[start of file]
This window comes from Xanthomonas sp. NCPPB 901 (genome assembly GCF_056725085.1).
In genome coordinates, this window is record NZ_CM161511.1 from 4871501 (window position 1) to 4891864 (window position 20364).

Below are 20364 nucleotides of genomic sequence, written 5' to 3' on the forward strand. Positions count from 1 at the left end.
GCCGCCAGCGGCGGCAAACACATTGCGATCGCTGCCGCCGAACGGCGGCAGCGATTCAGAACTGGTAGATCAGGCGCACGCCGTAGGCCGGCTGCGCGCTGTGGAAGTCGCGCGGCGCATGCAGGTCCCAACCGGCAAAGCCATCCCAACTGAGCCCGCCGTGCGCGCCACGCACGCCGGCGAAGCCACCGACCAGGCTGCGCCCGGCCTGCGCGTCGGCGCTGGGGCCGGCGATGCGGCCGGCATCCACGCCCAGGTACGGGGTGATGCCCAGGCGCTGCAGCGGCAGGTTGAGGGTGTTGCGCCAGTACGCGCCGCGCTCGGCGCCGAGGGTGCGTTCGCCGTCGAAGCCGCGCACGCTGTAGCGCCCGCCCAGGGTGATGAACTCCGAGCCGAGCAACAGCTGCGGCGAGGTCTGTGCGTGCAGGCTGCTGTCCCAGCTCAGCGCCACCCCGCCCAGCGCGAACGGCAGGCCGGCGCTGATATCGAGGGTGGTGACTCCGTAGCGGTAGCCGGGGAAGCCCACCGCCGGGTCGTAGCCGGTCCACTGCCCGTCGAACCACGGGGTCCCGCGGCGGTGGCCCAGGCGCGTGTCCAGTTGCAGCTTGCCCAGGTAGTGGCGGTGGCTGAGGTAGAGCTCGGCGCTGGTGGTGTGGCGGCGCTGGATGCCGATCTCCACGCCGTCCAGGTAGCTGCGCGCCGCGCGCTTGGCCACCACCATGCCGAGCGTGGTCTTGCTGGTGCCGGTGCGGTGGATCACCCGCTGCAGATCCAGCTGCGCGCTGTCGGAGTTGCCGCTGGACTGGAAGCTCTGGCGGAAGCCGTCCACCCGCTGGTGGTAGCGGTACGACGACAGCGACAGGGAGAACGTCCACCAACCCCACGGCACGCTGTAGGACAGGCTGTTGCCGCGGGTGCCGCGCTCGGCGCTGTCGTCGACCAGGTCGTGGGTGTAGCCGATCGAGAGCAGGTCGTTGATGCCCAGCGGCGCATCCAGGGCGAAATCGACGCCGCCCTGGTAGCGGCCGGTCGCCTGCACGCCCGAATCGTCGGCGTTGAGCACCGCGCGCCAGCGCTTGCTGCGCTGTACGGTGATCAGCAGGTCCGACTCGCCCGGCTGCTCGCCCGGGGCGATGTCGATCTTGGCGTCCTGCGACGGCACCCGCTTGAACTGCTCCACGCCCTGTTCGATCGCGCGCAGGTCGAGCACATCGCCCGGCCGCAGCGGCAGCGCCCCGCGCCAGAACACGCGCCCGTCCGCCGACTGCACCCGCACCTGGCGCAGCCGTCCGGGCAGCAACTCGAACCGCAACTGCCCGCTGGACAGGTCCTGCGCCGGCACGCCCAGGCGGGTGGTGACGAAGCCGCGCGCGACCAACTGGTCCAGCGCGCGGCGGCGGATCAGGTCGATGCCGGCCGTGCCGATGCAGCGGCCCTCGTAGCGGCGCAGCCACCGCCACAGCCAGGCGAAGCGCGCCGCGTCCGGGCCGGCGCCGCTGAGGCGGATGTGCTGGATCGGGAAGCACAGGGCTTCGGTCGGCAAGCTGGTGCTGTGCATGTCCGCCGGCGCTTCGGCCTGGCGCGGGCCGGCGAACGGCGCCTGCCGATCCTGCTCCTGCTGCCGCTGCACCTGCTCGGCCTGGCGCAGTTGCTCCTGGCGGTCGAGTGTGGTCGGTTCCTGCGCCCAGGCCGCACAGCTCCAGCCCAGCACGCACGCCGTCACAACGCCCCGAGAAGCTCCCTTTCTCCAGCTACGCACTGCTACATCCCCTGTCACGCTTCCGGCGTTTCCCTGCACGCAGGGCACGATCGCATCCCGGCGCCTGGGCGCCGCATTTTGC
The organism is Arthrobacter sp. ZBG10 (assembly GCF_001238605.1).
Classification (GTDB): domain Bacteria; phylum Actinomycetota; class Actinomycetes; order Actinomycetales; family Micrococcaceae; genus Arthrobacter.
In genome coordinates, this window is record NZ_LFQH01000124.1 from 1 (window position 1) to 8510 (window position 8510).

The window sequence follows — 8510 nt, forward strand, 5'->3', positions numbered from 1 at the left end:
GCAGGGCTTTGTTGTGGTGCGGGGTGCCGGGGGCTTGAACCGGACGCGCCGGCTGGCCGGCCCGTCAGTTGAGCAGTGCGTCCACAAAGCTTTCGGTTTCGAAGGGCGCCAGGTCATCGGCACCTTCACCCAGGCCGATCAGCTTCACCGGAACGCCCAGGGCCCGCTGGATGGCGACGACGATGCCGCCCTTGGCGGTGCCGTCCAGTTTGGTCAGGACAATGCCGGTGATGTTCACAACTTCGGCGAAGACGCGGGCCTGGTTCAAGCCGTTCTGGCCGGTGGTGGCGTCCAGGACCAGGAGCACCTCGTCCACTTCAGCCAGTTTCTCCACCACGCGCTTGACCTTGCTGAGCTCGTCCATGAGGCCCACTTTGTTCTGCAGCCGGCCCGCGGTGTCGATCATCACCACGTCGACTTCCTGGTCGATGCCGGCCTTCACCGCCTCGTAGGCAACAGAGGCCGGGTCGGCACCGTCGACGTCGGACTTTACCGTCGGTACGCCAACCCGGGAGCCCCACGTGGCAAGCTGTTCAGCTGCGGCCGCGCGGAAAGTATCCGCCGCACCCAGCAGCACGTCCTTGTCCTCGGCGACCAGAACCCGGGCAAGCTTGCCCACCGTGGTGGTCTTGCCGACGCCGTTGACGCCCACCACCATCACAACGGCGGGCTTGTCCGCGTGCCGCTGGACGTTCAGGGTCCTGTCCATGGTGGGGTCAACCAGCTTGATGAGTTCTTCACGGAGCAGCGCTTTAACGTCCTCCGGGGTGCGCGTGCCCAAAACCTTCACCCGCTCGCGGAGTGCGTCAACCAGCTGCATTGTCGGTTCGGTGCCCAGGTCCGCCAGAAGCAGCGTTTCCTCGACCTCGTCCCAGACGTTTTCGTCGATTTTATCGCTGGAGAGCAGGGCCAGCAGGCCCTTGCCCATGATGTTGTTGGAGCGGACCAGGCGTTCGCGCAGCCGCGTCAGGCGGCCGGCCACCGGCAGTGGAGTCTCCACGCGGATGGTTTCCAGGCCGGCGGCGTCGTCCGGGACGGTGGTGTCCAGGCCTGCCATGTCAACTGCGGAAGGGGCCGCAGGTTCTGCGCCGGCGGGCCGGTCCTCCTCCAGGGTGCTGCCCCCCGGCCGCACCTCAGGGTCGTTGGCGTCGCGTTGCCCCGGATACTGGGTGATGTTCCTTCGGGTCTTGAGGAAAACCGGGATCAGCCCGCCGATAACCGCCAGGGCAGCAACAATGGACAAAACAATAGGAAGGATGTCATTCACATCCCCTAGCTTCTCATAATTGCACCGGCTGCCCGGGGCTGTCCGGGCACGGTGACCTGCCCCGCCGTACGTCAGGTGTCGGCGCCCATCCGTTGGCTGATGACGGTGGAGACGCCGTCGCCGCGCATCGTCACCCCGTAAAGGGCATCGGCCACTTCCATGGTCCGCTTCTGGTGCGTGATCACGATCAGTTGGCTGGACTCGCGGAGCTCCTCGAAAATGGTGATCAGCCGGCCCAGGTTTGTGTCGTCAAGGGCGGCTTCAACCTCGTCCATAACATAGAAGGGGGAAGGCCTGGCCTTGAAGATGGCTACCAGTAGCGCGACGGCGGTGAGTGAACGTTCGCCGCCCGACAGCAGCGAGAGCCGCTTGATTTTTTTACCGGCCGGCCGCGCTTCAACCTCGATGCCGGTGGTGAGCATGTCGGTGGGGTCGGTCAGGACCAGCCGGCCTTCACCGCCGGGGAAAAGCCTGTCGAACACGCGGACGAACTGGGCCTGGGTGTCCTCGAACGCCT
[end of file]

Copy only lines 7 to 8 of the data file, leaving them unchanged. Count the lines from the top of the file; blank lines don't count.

In genome coordinates, this window is record NZ_LFQH01000124.1 from 1 (window position 1) to 8510 (window position 8510).

The window sequence follows — 8510 nt, forward strand, 5'->3', positions numbered from 1 at the left end: